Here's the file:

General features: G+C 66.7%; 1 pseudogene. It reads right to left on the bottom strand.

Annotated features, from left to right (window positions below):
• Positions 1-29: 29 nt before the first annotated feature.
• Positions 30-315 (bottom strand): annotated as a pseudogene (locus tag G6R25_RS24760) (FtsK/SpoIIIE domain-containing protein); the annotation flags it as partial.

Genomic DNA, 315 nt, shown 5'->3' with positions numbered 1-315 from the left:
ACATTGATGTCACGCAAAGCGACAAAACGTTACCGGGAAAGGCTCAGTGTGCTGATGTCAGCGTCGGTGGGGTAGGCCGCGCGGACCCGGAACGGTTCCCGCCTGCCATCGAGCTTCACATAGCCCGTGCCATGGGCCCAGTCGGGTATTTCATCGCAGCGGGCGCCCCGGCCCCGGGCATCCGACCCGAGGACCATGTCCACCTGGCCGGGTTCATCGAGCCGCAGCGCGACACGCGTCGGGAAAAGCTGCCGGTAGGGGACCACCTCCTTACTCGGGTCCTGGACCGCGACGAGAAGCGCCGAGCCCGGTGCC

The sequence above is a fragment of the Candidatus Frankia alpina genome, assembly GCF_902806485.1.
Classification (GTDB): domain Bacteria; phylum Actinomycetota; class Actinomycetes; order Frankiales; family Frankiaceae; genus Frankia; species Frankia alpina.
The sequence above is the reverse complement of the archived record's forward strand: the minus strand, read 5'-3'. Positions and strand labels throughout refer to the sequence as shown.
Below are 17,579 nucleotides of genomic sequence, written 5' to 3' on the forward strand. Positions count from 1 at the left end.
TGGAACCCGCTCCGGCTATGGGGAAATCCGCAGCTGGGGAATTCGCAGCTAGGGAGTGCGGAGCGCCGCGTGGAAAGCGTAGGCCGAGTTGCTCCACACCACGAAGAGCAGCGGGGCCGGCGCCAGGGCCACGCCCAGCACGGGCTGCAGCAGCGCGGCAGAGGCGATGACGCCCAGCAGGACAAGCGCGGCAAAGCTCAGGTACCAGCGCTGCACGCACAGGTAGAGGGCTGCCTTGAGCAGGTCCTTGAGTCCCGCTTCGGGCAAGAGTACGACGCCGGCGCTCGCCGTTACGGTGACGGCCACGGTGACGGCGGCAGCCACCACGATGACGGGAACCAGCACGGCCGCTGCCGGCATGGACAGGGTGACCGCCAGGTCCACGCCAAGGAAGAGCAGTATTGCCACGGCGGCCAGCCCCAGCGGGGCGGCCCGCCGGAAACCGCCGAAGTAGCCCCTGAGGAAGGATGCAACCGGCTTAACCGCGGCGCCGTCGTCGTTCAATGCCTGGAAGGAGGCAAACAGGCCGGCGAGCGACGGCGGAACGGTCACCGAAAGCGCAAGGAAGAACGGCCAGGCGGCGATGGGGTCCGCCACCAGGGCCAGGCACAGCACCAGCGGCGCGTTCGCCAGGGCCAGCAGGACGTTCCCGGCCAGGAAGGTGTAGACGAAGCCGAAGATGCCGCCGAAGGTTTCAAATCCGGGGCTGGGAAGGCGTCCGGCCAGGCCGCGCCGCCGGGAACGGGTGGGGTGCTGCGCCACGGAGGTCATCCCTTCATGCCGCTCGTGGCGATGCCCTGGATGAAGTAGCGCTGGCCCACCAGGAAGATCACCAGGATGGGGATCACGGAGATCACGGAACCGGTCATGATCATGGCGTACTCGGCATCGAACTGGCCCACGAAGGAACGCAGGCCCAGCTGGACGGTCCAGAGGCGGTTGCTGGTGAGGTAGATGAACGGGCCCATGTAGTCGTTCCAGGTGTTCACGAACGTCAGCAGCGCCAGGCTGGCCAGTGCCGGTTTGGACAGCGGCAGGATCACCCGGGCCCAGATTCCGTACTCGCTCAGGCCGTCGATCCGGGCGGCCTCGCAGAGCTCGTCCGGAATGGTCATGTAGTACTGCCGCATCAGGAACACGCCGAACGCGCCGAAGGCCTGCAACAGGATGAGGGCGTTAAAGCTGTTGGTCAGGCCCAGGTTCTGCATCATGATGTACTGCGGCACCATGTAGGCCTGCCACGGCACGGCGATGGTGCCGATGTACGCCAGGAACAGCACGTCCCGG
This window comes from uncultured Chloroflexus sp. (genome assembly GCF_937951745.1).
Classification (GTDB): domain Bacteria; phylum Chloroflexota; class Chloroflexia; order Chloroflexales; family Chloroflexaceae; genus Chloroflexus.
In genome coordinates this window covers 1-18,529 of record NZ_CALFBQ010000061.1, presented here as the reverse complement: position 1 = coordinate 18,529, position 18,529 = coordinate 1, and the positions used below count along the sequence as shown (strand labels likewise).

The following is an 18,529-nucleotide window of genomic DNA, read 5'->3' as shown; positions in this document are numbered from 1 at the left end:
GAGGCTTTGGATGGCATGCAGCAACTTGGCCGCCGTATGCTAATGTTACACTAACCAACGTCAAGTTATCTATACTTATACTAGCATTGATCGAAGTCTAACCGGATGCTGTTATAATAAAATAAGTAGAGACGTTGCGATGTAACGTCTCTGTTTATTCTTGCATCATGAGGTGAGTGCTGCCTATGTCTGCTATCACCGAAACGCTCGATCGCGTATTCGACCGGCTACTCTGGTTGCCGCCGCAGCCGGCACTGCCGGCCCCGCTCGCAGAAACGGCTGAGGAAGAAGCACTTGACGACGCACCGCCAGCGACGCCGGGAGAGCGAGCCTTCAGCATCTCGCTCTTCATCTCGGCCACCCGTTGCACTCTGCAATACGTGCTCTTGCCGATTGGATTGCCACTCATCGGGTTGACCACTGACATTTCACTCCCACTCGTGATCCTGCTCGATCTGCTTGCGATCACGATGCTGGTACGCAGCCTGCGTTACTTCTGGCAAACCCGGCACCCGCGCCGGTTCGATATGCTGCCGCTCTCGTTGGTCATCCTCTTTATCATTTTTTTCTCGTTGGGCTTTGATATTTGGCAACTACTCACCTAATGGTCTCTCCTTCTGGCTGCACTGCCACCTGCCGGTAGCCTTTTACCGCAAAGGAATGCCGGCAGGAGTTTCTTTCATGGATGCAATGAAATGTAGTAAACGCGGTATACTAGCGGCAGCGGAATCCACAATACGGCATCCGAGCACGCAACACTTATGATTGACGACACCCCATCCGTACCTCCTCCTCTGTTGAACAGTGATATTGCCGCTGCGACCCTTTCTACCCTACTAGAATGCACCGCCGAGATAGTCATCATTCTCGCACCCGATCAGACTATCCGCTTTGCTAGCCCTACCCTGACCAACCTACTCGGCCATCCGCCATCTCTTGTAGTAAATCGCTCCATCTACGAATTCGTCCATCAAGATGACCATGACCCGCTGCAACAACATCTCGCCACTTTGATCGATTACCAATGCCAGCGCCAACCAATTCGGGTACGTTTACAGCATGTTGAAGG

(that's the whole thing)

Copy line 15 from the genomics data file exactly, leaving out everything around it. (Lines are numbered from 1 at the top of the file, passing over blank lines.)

The following is an 18,529-nucleotide window of genomic DNA, read 5'->3' as shown; positions in this document are numbered from 1 at the left end: